Thursday, April 15, 2010
trying to move forward...
So here I am. And so far I love it. I can sit through a four hour lecture or a five hour practical class and not wish class would end because I'm so interested in what I'm learning. I can actually go home and use what I'm learning! What a concept.
There are challenges to this whole going back to school thing, however. I'm not just talking about homework - though there's a lot of that. The biggest challenge I'm finding is how to tell people who I am, something that comes up rather often, without making me sad or freaking them out.
The first day of class we had to go around the room and introduce ourselves, explaining why we're in school and what we hope to do when we graduate. Easy enough. "Hi, I'm Amy. I used to be a guidance counselor, then I was a stay-at-home mom. Now I'm looking into getting back into the career world and I love to cook. I'd like to be a personal chef." Clear, concise, doesn't raise any questions.
I'm also taking an online class and our first assignment was to write an autobiography. Seriously.
I figured I'd basically expand on what I said in class but first I read what everyone else posted. For the most part, the posts went like this, "Hi, I'm Happy McHappington. I live in Atlanta with my wonderful husband and my two adorable children. And I'm pregnant with twins. I love cooking and I'm so excited to be taking this class! Life couldn't be better!"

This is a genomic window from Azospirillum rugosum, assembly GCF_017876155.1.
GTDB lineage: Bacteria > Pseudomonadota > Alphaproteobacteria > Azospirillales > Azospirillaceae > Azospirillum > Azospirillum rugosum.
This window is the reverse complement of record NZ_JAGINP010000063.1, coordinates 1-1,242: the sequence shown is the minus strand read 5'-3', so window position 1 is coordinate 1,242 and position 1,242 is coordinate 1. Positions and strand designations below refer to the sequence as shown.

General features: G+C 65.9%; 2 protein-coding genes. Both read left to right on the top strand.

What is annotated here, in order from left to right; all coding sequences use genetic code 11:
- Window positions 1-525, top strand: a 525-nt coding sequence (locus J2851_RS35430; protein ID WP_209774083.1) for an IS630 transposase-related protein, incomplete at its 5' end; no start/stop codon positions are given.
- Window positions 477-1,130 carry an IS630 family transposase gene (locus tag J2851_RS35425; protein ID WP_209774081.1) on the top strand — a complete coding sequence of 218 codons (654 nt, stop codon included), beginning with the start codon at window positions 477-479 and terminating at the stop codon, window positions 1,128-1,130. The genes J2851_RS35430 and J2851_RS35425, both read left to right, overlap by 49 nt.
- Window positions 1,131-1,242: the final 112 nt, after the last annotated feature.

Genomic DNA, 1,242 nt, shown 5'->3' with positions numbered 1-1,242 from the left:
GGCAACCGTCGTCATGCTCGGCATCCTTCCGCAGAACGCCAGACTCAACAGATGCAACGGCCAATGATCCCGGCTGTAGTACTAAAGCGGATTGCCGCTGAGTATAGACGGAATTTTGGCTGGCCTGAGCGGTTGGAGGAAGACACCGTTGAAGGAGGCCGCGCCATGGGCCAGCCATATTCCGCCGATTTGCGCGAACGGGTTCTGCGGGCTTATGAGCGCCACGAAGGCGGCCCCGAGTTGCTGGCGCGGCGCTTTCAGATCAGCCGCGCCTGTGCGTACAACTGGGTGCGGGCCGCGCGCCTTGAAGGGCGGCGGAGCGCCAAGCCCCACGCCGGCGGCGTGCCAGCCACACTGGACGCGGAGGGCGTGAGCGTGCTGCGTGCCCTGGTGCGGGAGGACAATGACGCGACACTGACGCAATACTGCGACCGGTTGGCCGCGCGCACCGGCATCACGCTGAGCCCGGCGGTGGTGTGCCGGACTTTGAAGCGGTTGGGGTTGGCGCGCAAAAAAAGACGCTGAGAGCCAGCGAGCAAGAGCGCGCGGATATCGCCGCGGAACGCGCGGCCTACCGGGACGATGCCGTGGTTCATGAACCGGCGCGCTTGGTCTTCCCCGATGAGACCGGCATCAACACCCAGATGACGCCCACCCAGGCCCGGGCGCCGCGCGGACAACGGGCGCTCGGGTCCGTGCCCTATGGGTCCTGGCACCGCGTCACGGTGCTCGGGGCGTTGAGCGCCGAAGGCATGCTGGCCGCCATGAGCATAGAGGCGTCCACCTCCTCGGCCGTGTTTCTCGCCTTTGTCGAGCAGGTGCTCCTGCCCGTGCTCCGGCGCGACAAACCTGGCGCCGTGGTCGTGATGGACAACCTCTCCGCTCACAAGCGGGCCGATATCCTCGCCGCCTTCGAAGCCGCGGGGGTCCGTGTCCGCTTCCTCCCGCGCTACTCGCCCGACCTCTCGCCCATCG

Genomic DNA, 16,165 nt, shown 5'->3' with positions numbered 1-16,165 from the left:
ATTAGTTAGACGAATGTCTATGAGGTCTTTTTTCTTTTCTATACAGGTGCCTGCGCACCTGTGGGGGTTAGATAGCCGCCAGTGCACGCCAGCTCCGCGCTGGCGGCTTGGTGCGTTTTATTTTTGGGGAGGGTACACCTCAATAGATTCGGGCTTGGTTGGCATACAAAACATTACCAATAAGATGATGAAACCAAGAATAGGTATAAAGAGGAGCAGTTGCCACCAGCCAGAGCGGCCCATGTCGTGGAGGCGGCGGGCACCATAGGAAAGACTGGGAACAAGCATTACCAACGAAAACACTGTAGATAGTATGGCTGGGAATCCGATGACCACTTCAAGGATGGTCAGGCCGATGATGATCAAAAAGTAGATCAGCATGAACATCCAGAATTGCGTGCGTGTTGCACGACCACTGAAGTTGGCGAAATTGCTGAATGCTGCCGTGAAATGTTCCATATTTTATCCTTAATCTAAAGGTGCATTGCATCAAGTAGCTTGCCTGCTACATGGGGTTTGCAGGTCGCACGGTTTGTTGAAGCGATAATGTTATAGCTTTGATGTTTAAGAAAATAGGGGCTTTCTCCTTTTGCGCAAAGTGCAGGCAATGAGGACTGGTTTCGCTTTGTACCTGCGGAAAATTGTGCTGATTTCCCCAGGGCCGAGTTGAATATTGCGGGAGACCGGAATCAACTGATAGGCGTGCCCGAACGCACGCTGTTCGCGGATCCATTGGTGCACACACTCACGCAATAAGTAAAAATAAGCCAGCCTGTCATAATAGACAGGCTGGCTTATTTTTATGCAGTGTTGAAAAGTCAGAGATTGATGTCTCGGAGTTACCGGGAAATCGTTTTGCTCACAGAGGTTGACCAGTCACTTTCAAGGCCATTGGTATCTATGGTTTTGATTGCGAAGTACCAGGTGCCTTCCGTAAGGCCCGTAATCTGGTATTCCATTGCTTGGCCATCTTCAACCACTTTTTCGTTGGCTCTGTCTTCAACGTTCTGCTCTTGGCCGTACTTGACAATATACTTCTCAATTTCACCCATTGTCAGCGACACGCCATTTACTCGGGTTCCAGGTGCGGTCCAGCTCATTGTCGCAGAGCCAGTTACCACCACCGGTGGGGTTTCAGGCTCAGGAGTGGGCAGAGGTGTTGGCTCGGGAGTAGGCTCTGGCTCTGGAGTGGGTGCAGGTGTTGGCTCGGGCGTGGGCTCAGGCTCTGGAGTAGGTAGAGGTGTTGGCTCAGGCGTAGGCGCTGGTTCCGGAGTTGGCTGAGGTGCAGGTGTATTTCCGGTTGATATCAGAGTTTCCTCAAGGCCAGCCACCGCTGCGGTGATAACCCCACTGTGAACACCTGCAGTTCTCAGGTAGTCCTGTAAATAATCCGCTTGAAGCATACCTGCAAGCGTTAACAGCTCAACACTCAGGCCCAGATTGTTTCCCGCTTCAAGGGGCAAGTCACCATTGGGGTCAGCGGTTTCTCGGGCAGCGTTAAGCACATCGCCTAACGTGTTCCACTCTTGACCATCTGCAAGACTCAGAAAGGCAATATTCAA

Ok, so I exaggerate a little because I'm jealous and sad. But really, almost everyone in the class was a stay-at-home mom with two or more children. They all shared the names and ages of their kids and how fabulous they are. Why shouldn't they? I was so torn about what to write. I was afraid that if I shared my real story, I might freak everyone out. I wasn't sure that assignment was the right forum for such sad news. On the other hand, I felt that if I didn't talk about my kids I was denying their existence. And that felt even worse.
Fortunately, my good friend Jenny called while I was in mid-internal-debate. She encouraged me to share my story and speak my truth. After all, it is the truth. My kids are every bit as important to me as everyone else's kids are to them. So I did. As clearly and concisely and non-dramatically as possible. Funny...no one commented on my autobiography. Oh well, I can't blame them.
Now that I'm getting to know my classmates in my real-life classes a little more this issue is coming up more often. We talk about what we did before coming to school, I mention I was a stay-at-home mom and the next question they ask is "How old are your kids?" It's a logical question.
Unfortunately, I find myself minimizing the situation. I find myself saying, "It's really sad, but they died in a car accident last year. It's ok though." WTF? Why do I say this?! It's not fucking ok! I just don't want to deal with the awkwardness everyone feels after I drop this information. But then I feel like a jerk. Ugh.
I've run into this problem all year. When I travel, when I go out - whenever I meet new people. I guess I should be used to it, but I probably never will be. And I know it will never be "ok" so I'm going to stop saying that. Maybe instead I'll say "I'm doing my best to keep going, to move forward, but I miss them everyday". That sounds better and more honest.
On the bright side, I really do LOVE the cooking part of culinary school. I leave there every day feeling energized and like I want to go home and cook some more. So that's a great thing. I am moving forward, but I will never move on.